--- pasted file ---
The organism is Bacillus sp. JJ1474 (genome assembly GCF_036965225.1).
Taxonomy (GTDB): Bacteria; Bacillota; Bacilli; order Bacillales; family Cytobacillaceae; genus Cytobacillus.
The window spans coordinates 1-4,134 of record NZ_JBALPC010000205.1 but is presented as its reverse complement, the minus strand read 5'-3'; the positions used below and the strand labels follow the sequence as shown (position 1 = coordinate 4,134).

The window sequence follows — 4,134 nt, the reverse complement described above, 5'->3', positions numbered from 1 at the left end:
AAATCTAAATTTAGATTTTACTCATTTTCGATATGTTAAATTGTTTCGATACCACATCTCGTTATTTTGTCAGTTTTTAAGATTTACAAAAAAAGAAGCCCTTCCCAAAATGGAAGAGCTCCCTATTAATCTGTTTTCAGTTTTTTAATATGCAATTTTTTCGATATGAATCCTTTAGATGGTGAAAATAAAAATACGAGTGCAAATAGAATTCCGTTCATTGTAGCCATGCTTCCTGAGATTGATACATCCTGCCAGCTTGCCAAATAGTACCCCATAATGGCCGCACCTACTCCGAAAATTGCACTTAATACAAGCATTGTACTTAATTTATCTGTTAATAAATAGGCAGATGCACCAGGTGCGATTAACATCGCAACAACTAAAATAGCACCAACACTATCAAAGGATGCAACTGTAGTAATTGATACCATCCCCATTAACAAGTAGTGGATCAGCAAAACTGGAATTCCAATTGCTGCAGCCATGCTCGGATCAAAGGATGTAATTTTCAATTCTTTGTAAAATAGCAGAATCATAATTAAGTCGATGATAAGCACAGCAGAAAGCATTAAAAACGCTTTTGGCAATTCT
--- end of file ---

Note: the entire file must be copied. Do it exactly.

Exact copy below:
The organism is Bacillus sp. JJ1474 (genome assembly GCF_036965225.1).
Taxonomy (GTDB): Bacteria; Bacillota; Bacilli; order Bacillales; family Cytobacillaceae; genus Cytobacillus.
The window spans coordinates 1-4,134 of record NZ_JBALPC010000205.1 but is presented as its reverse complement, the minus strand read 5'-3'; the positions used below and the strand labels follow the sequence as shown (position 1 = coordinate 4,134).

The window sequence follows — 4,134 nt, the reverse complement described above, 5'->3', positions numbered from 1 at the left end:
AAATCTAAATTTAGATTTTACTCATTTTCGATATGTTAAATTGTTTCGATACCACATCTCGTTATTTTGTCAGTTTTTAAGATTTACAAAAAAAGAAGCCCTTCCCAAAATGGAAGAGCTCCCTATTAATCTGTTTTCAGTTTTTTAATATGCAATTTTTTCGATATGAATCCTTTAGATGGTGAAAATAAAAATACGAGTGCAAATAGAATTCCGTTCATTGTAGCCATGCTTCCTGAGATTGATACATCCTGCCAGCTTGCCAAATAGTACCCCATAATGGCCGCACCTACTCCGAAAATTGCACTTAATACAAGCATTGTACTTAATTTATCTGTTAATAAATAGGCAGATGCACCAGGTGCGATTAACATCGCAACAACTAAAATAGCACCAACACTATCAAAGGATGCAACTGTAGTAATTGATACCATCCCCATTAACAAGTAGTGGATCAGCAAAACTGGAATTCCAATTGCTGCAGCCATGCTCGGATCAAAGGATGTAATTTTCAATTCTTTGTAAAATAGCAGAATCATAATTAAGTCGATGATAAGCACAGCAGAAAGCATTAAAAACGCTTTTGGCAATTCT